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Just got back from the Meadery.

Heart of Darkness = 100/100
Statement Reserve = 97/100
Black Agnes = 95-96/100
Nutmeg = 94/100
Small Batch Ginger = 92/100

Using the Robert Parker 100 point system (not that bullshit BA/RB 100pt systems)
96-100:
An extraordinary wine of profound and complex character displaying all the attributes expected of a classic wine of its variety. Wines of this caliber are worth a special effort to find, purchase, and consume.

90 - 95:
An outstanding wine of exceptional complexity and character. In short, these are terrific wines.

80 - 89:
A barely above average to very good wine displaying various degrees of finesse and flavor as well as character with no noticeable flaws.

70 - 79:
An average wine with little distinction except that it is a soundly made. In essence, a straightforward, innocuous wine.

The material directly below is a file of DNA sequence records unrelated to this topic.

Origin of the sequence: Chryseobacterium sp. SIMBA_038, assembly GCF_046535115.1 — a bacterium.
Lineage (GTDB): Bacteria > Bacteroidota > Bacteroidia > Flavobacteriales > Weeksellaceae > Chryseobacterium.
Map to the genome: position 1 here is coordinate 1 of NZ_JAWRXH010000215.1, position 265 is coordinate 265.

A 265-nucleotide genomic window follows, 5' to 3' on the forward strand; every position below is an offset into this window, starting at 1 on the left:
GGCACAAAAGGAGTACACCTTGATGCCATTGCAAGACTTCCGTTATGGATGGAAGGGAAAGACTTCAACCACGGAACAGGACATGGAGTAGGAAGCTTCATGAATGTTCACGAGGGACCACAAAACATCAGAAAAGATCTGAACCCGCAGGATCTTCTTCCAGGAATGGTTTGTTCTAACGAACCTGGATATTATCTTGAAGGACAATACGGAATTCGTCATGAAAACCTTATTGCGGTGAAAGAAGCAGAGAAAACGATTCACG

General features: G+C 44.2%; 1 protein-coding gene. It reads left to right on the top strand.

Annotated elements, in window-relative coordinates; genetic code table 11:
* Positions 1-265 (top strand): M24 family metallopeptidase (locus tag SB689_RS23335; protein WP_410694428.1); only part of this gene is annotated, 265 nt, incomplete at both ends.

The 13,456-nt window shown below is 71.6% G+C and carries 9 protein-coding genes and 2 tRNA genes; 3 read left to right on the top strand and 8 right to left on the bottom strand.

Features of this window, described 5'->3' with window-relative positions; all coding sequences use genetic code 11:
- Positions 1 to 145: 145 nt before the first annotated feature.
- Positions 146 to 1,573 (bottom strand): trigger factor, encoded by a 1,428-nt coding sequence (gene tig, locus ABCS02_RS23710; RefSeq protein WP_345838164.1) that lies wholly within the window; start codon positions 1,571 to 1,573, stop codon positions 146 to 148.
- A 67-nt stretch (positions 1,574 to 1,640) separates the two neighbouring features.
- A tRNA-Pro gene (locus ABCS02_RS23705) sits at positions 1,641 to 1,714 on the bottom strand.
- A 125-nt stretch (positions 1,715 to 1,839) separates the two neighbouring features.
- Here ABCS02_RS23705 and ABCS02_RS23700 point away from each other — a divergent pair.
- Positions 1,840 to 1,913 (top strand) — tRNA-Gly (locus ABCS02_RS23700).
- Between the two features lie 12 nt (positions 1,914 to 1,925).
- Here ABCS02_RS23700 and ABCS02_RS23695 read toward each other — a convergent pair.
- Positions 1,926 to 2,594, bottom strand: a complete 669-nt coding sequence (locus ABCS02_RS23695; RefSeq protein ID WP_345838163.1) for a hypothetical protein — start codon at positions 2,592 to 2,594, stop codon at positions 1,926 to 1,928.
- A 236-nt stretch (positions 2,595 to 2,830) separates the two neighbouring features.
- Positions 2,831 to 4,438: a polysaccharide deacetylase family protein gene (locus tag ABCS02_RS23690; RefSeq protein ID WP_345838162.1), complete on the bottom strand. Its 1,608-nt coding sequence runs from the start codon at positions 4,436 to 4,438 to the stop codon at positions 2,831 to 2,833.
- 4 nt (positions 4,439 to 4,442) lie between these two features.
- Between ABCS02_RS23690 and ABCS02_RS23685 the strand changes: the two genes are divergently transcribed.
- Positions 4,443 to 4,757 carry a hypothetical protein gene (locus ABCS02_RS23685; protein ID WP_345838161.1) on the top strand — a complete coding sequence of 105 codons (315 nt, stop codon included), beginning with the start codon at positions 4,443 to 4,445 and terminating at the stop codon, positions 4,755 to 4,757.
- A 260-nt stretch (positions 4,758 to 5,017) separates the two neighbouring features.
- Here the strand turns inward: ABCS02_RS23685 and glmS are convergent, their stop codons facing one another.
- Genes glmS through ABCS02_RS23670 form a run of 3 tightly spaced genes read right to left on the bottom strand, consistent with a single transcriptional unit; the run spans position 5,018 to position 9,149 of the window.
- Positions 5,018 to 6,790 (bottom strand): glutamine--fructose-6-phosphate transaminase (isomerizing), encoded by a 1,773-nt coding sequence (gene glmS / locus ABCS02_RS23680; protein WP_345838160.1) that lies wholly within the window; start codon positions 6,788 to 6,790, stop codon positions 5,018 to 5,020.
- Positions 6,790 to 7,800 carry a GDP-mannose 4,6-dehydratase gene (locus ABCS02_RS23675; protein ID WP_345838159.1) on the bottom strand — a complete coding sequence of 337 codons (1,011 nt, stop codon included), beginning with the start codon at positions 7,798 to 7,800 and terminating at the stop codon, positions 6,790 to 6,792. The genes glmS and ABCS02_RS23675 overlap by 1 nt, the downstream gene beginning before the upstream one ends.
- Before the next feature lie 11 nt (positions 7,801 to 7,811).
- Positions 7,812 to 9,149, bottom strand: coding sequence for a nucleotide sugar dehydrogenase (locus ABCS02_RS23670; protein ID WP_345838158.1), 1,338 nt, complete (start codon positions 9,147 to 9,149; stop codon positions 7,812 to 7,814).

60 - 69:
A below average wine containing noticeable deficiencies, such as excessive acidity and/or tannin, an absence of flavor, or possibly dirty aromas or flavors.

50 - 59:
A wine deemed to be unacceptable.
 
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Aug 22, 2014
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I never got a honey tasting. :-(
Just ask next time you're in and I'm around or Ken is around. We have Florida and California Orange Blossom, tupelo, blackberry blossom, raspberry blossom, heather, honeydew, Mexican coffee blossom, meadowfoam, Tasmanian leatherwood, black locust, blueberry blossom, and an awesome basswood honey (all for educational purposes).
 
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Naegerbomb how long can your mead hold up after opening? i've heard that they can last up to 3 months post open with a recork without any noticeable change if stored in the fridge.



what temperature do you serve your meads at? ;)


how can an out of towner try the meads you don't bottle?


edit - and thanks for doing this!!!